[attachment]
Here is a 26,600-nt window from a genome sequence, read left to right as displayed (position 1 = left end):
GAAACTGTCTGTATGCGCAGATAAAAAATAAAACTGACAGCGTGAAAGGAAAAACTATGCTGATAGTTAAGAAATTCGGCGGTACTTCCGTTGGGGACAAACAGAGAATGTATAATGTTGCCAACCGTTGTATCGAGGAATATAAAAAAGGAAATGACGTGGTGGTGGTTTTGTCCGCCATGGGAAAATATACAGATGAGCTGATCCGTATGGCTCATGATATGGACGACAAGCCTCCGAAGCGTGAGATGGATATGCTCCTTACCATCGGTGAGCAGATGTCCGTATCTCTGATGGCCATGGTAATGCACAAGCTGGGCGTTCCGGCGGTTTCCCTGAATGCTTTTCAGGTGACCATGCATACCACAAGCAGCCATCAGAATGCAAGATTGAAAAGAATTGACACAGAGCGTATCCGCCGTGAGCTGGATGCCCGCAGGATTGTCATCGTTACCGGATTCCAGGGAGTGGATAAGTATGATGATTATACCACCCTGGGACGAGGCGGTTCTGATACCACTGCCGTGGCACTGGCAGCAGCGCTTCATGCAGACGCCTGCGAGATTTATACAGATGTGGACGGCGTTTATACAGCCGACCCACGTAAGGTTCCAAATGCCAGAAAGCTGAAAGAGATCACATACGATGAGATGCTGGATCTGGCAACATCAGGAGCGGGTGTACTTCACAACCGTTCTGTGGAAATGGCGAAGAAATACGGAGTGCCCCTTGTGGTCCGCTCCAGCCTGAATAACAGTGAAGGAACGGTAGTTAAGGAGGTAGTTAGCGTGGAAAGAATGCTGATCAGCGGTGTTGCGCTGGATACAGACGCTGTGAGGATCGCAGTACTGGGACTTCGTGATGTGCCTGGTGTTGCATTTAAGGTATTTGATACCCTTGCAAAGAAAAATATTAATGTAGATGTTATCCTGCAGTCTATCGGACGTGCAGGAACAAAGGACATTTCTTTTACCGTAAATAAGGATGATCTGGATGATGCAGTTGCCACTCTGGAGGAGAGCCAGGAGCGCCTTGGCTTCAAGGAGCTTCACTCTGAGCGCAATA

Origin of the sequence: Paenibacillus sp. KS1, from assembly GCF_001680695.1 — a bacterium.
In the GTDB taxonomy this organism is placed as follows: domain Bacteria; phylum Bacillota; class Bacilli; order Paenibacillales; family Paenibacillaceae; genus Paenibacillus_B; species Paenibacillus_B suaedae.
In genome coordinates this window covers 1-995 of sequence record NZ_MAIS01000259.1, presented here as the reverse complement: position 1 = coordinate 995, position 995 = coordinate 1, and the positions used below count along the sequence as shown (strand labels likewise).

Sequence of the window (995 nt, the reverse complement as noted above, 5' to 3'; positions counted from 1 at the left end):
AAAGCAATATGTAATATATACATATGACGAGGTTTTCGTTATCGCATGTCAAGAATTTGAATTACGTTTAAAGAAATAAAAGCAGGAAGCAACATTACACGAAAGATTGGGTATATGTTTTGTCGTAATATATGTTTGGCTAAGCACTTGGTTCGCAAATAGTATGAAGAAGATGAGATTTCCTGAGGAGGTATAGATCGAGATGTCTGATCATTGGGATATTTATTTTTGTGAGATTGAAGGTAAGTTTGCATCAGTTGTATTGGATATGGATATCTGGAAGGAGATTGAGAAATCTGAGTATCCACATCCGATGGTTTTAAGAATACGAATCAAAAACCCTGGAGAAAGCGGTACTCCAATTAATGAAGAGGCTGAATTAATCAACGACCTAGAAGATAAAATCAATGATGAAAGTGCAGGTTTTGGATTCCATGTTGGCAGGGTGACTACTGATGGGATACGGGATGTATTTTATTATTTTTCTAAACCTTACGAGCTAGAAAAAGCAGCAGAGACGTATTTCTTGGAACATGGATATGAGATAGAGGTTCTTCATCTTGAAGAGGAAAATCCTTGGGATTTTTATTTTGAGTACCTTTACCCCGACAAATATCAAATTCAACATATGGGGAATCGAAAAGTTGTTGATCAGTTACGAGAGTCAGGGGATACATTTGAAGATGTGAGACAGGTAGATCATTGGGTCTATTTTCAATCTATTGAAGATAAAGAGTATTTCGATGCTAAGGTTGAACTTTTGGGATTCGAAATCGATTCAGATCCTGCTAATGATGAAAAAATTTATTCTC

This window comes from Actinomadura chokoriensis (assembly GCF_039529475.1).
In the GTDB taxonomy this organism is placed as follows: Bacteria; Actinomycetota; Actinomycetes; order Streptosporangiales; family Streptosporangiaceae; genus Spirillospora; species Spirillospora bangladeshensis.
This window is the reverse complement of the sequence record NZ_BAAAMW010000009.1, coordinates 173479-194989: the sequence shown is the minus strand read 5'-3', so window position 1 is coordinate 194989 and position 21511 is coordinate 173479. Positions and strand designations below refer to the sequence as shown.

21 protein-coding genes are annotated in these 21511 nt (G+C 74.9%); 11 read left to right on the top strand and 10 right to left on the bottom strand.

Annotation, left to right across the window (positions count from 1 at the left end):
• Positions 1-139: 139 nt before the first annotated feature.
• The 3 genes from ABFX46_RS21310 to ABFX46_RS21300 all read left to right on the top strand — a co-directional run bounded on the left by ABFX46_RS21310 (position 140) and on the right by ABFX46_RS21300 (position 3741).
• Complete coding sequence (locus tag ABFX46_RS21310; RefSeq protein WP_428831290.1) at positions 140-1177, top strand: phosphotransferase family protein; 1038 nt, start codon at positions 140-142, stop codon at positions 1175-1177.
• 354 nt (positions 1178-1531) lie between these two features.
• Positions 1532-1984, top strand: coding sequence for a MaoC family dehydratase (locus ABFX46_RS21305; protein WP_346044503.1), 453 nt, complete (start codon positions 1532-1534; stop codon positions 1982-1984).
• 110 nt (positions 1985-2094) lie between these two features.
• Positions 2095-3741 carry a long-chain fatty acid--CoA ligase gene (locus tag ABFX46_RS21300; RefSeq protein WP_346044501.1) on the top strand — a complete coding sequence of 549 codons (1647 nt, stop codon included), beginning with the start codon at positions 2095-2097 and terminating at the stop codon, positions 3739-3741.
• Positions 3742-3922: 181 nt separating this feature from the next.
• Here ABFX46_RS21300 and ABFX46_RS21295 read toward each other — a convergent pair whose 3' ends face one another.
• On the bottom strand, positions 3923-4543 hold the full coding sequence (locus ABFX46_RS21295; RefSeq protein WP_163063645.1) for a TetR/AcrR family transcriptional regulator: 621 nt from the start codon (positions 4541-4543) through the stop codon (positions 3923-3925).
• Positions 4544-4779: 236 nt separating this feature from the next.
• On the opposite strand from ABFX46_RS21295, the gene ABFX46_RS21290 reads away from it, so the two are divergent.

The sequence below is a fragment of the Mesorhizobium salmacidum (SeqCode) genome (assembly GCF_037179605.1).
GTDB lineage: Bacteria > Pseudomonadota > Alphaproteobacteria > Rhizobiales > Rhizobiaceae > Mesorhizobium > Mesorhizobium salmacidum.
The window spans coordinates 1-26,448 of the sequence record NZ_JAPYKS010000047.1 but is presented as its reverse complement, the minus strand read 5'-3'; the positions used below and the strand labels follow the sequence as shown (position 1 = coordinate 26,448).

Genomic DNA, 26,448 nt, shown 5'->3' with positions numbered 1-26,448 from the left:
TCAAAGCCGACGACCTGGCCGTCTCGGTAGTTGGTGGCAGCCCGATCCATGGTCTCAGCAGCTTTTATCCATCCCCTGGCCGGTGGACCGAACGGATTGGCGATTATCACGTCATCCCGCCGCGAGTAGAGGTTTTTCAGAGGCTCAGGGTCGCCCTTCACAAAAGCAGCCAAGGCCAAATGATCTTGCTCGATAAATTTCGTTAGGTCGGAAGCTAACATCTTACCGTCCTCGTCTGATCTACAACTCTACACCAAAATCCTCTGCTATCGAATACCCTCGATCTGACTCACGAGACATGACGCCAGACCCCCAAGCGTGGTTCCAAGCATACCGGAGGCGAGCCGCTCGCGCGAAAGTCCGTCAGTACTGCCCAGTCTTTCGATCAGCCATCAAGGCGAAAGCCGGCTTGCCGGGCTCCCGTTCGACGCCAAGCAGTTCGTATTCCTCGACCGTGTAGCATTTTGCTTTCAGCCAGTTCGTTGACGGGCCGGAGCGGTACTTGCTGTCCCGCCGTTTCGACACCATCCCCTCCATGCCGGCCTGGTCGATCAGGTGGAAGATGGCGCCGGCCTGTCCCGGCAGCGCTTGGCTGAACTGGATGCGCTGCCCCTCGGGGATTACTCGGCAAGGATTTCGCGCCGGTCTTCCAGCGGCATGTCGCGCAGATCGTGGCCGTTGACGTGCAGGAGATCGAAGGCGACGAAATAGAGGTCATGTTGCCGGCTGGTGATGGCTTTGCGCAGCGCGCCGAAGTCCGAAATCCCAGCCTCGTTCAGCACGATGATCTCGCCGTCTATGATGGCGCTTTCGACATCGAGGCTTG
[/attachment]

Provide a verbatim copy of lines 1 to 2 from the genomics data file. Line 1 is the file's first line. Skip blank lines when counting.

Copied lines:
Here is a 26,600-nt window from a genome sequence, read left to right as displayed (position 1 = left end):
GAAACTGTCTGTATGCGCAGATAAAAAATAAAACTGACAGCGTGAAAGGAAAAACTATGCTGATAGTTAAGAAATTCGGCGGTACTTCCGTTGGGGACAAACAGAGAATGTATAATGTTGCCAACCGTTGTATCGAGGAATATAAAAAAGGAAATGACGTGGTGGTGGTTTTGTCCGCCATGGGAAAATATACAGATGAGCTGATCCGTATGGCTCATGATATGGACGACAAGCCTCCGAAGCGTGAGATGGATATGCTCCTTACCATCGGTGAGCAGATGTCCGTATCTCTGATGGCCATGGTAATGCACAAGCTGGGCGTTCCGGCGGTTTCCCTGAATGCTTTTCAGGTGACCATGCATACCACAAGCAGCCATCAGAATGCAAGATTGAAAAGAATTGACACAGAGCGTATCCGCCGTGAGCTGGATGCCCGCAGGATTGTCATCGTTACCGGATTCCAGGGAGTGGATAAGTATGATGATTATACCACCCTGGGACGAGGCGGTTCTGATACCACTGCCGTGGCACTGGCAGCAGCGCTTCATGCAGACGCCTGCGAGATTTATACAGATGTGGACGGCGTTTATACAGCCGACCCACGTAAGGTTCCAAATGCCAGAAAGCTGAAAGAGATCACATACGATGAGATGCTGGATCTGGCAACATCAGGAGCGGGTGTACTTCACAACCGTTCTGTGGAAATGGCGAAGAAATACGGAGTGCCCCTTGTGGTCCGCTCCAGCCTGAATAACAGTGAAGGAACGGTAGTTAAGGAGGTAGTTAGCGTGGAAAGAATGCTGATCAGCGGTGTTGCGCTGGATACAGACGCTGTGAGGATCGCAGTACTGGGACTTCGTGATGTGCCTGGTGTTGCATTTAAGGTATTTGATACCCTTGCAAAGAAAAATATTAATGTAGATGTTATCCTGCAGTCTATCGGACGTGCAGGAACAAAGGACATTTCTTTTACCGTAAATAAGGATGATCTGGATGATGCAGTTGCCACTCTGGAGGAGAGCCAGGAGCGCCTTGGCTTCAAGGAGCTTCACTCTGAGCGCAATA